This week I have been reading an excellent classic work of Catholic spirituality, the Cloud of Unknowing, written around the 14th century by an anonymous English monk. The work was unknown for many years and is not mentioned in the 1917 "Catholic Encyclopedia", the first modern translation of it in English having only appeared in 1912. It was scorned for the first half of the 20th century as a piece of foolishness and only became an object of intense scholarly study in the late 1970's. Nevertheless, in its time it inspired St. John of the Cross and many of its ideas are found in Thomas a' Kempis, though it is uncertain whether the Imitation predated the Cloud, or vice versa.
The essence of the Cloud is that the attempt to seek union with God ought to be based in love instead of knowledge. The phrase "cloud of unknowing" refers to the infinite barrier that will always exist between Creator and creature that can never be fully penetrated but must nevertheless be attempted. Book XVII, iii says of this cloud, "This one thing I tell you, there has never yet been a pure creature in this life, nor shall there ever be one so completely transported by contemplation and the love of the Godhead that there will not still remain a large and wonderful cloud of unknowing between him and his God."
We have to be careful when approaching some of these medieval mystical works. Often times they can stray into pietism, quietism, fideism, or sometimes a quasi-pantheism. Meister Eckhart is a good example, who said "the eye with which I see God is the same with which God sees me." That can obviously imply some kind of heresy, but the problem with a lot of mystical works is the words are so symbolic that it is hard to pin down what the author means, and there is oftentimes a scorn for the intellect.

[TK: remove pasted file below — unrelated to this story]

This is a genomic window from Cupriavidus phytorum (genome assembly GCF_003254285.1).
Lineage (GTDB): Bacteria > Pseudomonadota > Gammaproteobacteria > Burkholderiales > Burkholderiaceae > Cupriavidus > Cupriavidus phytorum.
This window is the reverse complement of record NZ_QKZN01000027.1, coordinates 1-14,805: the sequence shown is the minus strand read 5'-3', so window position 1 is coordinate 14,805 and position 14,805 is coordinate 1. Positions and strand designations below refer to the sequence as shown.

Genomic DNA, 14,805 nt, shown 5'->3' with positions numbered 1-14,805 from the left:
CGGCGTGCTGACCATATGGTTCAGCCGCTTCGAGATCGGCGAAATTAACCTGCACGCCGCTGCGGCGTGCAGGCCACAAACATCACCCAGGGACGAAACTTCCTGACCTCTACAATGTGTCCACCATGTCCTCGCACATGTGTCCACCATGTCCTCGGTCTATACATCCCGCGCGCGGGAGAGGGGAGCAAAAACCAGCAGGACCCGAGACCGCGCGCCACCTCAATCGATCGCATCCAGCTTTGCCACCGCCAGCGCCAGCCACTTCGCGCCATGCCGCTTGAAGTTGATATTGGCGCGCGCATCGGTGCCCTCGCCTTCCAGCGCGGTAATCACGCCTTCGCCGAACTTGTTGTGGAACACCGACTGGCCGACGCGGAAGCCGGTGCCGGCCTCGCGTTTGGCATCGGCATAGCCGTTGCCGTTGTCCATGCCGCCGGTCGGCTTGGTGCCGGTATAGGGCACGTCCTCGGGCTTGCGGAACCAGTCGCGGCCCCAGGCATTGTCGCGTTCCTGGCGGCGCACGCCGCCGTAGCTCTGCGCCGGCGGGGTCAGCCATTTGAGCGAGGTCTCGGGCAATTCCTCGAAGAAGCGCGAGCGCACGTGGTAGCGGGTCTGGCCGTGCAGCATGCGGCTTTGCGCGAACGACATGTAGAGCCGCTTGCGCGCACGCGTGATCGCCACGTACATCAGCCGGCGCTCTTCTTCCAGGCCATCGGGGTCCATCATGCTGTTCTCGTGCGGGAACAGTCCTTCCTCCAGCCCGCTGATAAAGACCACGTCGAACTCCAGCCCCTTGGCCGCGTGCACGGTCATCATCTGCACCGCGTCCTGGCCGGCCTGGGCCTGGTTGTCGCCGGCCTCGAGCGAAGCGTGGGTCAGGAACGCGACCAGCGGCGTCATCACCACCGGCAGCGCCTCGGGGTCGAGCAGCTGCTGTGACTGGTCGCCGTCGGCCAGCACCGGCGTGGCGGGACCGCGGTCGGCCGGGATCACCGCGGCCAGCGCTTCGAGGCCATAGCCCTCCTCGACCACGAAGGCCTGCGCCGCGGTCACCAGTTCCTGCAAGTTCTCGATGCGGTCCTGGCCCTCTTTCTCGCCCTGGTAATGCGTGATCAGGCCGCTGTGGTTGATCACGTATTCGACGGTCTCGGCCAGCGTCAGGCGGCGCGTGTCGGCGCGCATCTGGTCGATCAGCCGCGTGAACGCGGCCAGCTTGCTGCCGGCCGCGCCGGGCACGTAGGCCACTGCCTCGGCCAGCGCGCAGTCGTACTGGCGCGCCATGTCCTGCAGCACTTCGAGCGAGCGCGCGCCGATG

Not so in the Cloud, for the meaning is clearly explained; there is no quietism here. Though the work (like all good mystical treatises) is absorbed with talk on interior contemplation, it still exhorts the reader to "labor and sweat, therefore, in every way that you can" (XIV, ii) in seeking God, something a true quietist would never say. But the labor is ultimately a labor of love. Speaking of Mary, the sister of Martha, the author of the Cloud says: "When our Lord spoke to Mary as representative of all sinners who are called to the contemplative life and said, "Thy sons be forgiven thee," it was notonly because of her great sorrow, nor because of her remembering her sins, nor even because of the meekness with which she regarded her sinfulness. Why then? It was surely because she loved much."
Unfortunately, the Cloud of Unknowing has obtained a somewhat bad reputation among orthodox Catholics in the past fifteen years because of its use by the heretic Trappist monk M. Basil Pennington in his eastern "Centering Prayer" practices. But these practices are not contained in the Cloud and we ought not to condemn the work of the 14th century pious English monk because of the abuses of the 20th century heretical American monk. I can heartily recommend this book; it is easy to read and very helpful in developing the virtue of meekness, with which almost over half of the book is concerned.